MAGYAR VIZSLA - Dogs of the World

Magyar Vizsla - Photo: Wikimedia

Tuesday, July 11, 2017

The VIZSLA Breed As a Retriever and Pointer

The Magyars were the first people to document the Vizsla breed being used in pointing and retrieving efforts during hunting. The Magyars were a culture who had to defend themselves against predators and ensured their existence by using animals in defense. The Vizsla breed is named for the Hungarian word meaning "pointer," the dogs are very intelligent and their ability to point and retrieve made them valuable.

Vizsla (Photo credit: Wikipedia)
The Magyars were threatened by invading forces from Turkey and were under constant attack. They selected the mountains of present-day Hungary, because they were protected and shielded through the entire region. With the Vizsla's great sense of smell, the Magyars continued to thrive and survive off of the food they caught in the rough terrain. Many years later, the Vizsla breed became well-known in present day Hungary. The dog had been common in areas like Transylvania where they were able to remain a pure breed. It was during the World Wars that the dog became mixed with other breeds and some different variations came about.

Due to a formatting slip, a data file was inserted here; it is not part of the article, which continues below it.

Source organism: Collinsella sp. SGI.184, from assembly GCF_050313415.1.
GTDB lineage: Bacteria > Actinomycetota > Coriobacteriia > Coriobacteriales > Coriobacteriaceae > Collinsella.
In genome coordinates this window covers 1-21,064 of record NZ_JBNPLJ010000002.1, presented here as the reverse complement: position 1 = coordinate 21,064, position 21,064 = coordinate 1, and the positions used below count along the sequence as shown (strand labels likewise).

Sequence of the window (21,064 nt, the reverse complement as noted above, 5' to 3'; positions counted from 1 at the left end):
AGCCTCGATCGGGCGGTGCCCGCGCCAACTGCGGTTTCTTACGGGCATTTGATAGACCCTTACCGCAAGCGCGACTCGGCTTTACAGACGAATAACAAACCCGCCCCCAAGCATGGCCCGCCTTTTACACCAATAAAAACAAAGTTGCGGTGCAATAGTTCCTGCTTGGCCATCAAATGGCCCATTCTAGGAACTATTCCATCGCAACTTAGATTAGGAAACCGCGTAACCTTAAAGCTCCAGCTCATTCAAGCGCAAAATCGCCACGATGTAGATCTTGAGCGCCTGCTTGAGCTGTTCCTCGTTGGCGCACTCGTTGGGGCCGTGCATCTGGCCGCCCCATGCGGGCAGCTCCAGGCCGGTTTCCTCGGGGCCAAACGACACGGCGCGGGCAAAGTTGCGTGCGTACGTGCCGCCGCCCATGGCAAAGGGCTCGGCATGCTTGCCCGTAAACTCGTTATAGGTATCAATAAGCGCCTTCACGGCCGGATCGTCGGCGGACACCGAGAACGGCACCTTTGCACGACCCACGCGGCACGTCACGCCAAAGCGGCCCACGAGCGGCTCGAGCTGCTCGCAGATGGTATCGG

In the 1800's the Viszla was almost ran out of its own breed class, due to an influx of English and German Shorthair Pointers. There are theories about these breeds, along with the Weimaraner, that were used in the 1900's to resurrect and cultivate the Vizsla breed. It is simply a theory, there is no concrete evidence to confirm or deny the hypothesis. The Vizsla and Pointer breed share a definite resemblance from the sharp, pointy nose to the thin and erectly pointed tail. The game flushing skills of the Vizsla are only rivaled by the Pointer.

When Communists overtook Hungary, they wanted to eliminate everything from the Hungarian culture. The Vizsla breed all but nearly vanished to the point of extinction, though the hunting skills of the Vizsla is what resulted in the dog begin saved. High ranking officials of the Communist party loved hunting for deer and rabbit; a few Vizsla remained, but were denser in body structure.

While in Hungary the dog become popular for use in hunting rats. During the 1950's, the United States became aware of the dogs search and finding abilities and the Vizsla was imported. The dog became used for game hunting soon after arriving in America; it was used to retrieve fowl, rabbits and deer. The dog eventually became as popular in Australia as it was in America. Today, there are competitions held around the world to celebrate the Vizsla dog breed and its many talents.